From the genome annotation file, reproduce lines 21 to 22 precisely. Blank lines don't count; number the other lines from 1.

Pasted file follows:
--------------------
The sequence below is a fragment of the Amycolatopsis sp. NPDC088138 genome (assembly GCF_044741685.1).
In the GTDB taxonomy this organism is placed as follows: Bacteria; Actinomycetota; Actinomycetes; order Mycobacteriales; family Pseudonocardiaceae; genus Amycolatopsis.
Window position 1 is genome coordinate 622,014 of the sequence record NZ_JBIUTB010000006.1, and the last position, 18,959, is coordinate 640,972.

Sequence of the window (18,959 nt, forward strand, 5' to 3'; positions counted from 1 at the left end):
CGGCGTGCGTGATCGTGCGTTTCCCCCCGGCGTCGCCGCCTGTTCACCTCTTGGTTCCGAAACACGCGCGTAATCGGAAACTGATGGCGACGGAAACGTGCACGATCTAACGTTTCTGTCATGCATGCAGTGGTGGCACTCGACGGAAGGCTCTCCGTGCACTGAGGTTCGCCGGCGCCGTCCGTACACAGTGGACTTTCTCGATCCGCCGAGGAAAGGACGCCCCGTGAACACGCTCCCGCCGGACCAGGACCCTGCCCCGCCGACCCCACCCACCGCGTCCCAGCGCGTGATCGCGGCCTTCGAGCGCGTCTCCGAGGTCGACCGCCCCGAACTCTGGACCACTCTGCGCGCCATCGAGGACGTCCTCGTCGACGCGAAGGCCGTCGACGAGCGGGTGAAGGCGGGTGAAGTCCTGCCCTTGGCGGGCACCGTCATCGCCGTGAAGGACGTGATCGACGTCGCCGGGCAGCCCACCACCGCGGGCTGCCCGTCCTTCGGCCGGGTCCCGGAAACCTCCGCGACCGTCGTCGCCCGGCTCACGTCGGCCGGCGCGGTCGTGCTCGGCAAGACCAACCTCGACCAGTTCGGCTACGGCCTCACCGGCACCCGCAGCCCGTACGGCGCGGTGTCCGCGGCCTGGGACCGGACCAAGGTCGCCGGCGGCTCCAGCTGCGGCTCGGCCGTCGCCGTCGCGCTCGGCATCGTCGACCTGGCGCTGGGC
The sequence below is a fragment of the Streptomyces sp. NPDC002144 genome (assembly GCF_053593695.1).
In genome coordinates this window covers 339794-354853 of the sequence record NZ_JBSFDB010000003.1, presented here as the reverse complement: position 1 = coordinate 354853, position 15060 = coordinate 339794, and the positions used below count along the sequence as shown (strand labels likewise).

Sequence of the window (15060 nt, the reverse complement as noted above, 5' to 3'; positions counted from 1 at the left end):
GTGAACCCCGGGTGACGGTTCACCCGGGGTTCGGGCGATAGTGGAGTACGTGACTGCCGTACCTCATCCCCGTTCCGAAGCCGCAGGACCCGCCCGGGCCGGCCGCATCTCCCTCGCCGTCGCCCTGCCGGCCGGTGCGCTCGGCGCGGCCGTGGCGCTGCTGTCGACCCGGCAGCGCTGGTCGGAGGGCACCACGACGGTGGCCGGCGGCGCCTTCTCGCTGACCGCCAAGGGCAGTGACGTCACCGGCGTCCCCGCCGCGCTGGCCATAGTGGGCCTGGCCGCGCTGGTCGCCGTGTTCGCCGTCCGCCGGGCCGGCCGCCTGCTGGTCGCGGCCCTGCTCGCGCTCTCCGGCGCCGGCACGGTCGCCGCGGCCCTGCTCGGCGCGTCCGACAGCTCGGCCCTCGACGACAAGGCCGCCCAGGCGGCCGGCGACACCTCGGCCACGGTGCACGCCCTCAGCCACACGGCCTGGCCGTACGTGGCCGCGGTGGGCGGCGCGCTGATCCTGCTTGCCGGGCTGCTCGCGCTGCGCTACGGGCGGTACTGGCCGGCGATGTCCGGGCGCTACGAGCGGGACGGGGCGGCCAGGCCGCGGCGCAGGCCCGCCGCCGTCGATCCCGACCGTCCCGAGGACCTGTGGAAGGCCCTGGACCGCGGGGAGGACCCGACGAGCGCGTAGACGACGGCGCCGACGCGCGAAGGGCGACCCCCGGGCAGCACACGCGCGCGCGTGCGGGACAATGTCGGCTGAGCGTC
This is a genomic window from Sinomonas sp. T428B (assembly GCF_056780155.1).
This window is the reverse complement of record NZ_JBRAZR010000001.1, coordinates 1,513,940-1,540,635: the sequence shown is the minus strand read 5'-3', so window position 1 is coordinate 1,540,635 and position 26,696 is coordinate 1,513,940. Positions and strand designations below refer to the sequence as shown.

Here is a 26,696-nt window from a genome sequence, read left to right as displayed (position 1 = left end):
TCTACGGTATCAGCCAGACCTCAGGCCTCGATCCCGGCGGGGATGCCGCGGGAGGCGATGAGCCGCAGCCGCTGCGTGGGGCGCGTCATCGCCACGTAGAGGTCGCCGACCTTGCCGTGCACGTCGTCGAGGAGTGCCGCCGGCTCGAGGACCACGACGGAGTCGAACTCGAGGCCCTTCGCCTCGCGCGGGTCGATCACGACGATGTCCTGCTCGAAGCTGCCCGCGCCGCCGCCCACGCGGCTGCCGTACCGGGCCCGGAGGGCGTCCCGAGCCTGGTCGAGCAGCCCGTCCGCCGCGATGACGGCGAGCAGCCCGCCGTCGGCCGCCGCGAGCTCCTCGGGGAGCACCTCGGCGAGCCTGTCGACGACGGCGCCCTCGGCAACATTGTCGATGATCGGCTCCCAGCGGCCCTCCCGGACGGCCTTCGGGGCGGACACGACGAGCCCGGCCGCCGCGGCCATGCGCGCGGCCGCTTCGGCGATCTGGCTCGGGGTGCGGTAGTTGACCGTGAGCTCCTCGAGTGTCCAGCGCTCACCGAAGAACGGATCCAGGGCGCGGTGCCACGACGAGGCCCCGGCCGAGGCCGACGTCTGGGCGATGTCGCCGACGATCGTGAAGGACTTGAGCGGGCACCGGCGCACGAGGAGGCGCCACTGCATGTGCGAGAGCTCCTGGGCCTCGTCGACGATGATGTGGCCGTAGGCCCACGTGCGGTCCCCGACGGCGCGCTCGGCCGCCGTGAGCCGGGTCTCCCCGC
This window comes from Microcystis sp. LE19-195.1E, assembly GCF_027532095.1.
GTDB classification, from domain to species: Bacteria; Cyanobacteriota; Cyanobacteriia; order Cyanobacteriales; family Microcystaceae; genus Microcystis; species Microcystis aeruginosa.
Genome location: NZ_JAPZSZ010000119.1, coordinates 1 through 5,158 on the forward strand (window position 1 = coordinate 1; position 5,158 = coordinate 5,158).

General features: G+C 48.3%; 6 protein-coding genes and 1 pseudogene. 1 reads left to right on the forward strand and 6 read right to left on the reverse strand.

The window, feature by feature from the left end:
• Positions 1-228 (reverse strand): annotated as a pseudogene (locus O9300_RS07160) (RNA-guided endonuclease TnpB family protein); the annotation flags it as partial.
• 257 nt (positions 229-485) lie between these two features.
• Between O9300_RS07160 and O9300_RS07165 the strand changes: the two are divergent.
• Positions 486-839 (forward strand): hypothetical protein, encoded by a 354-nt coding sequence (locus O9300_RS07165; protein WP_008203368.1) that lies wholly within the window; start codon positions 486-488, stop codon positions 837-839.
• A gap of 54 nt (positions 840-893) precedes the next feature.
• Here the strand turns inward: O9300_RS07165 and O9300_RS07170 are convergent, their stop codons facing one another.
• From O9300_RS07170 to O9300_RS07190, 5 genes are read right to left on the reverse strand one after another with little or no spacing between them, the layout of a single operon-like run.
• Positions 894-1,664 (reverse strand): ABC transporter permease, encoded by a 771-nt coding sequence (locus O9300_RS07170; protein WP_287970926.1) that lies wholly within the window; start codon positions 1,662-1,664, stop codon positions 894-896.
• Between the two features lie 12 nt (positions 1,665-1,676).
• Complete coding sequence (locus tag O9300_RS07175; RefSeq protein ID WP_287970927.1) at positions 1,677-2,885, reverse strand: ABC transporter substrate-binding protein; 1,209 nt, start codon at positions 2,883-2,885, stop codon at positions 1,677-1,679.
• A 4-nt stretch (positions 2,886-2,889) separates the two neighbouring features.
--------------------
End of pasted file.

• Between O9300_RS07160 and O9300_RS07165 the strand changes: the two are divergent.
• Positions 486-839 (forward strand): hypothetical protein, encoded by a 354-nt coding sequence (locus O9300_RS07165; protein WP_008203368.1) that lies wholly within the window; start codon positions 486-488, stop codon positions 837-839.